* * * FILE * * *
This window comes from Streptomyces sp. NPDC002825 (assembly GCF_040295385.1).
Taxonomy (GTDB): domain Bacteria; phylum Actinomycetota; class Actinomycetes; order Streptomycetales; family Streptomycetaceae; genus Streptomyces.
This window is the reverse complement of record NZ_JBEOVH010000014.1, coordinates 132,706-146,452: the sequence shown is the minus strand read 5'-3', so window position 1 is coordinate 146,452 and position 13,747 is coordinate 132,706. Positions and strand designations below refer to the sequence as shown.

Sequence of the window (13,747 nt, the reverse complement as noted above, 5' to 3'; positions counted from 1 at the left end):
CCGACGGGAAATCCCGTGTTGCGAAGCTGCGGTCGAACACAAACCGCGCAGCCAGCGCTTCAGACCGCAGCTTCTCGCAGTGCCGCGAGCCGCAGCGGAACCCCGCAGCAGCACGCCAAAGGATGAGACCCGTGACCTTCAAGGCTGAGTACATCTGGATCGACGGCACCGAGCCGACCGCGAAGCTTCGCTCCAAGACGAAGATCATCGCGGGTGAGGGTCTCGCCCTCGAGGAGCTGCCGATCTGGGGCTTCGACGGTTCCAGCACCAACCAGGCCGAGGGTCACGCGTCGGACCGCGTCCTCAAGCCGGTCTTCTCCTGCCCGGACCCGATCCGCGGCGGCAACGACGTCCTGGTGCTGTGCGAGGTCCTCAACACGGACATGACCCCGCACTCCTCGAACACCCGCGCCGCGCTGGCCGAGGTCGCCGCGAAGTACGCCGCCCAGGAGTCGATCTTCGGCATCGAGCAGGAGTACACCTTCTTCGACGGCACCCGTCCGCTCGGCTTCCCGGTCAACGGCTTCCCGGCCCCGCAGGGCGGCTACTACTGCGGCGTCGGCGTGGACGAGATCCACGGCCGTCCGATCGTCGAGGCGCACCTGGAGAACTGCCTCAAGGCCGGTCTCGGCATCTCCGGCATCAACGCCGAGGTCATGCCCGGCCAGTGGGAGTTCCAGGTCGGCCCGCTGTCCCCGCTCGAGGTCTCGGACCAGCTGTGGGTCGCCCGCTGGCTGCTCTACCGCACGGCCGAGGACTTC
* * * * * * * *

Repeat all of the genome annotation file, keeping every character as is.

This window comes from Streptomyces sp. NPDC002825 (assembly GCF_040295385.1).
Taxonomy (GTDB): domain Bacteria; phylum Actinomycetota; class Actinomycetes; order Streptomycetales; family Streptomycetaceae; genus Streptomyces.
This window is the reverse complement of record NZ_JBEOVH010000014.1, coordinates 132,706-146,452: the sequence shown is the minus strand read 5'-3', so window position 1 is coordinate 146,452 and position 13,747 is coordinate 132,706. Positions and strand designations below refer to the sequence as shown.

Sequence of the window (13,747 nt, the reverse complement as noted above, 5' to 3'; positions counted from 1 at the left end):
CCGACGGGAAATCCCGTGTTGCGAAGCTGCGGTCGAACACAAACCGCGCAGCCAGCGCTTCAGACCGCAGCTTCTCGCAGTGCCGCGAGCCGCAGCGGAACCCCGCAGCAGCACGCCAAAGGATGAGACCCGTGACCTTCAAGGCTGAGTACATCTGGATCGACGGCACCGAGCCGACCGCGAAGCTTCGCTCCAAGACGAAGATCATCGCGGGTGAGGGTCTCGCCCTCGAGGAGCTGCCGATCTGGGGCTTCGACGGTTCCAGCACCAACCAGGCCGAGGGTCACGCGTCGGACCGCGTCCTCAAGCCGGTCTTCTCCTGCCCGGACCCGATCCGCGGCGGCAACGACGTCCTGGTGCTGTGCGAGGTCCTCAACACGGACATGACCCCGCACTCCTCGAACACCCGCGCCGCGCTGGCCGAGGTCGCCGCGAAGTACGCCGCCCAGGAGTCGATCTTCGGCATCGAGCAGGAGTACACCTTCTTCGACGGCACCCGTCCGCTCGGCTTCCCGGTCAACGGCTTCCCGGCCCCGCAGGGCGGCTACTACTGCGGCGTCGGCGTGGACGAGATCCACGGCCGTCCGATCGTCGAGGCGCACCTGGAGAACTGCCTCAAGGCCGGTCTCGGCATCTCCGGCATCAACGCCGAGGTCATGCCCGGCCAGTGGGAGTTCCAGGTCGGCCCGCTGTCCCCGCTCGAGGTCTCGGACCAGCTGTGGGTCGCCCGCTGGCTGCTCTACCGCACGGCCGAGGACTTC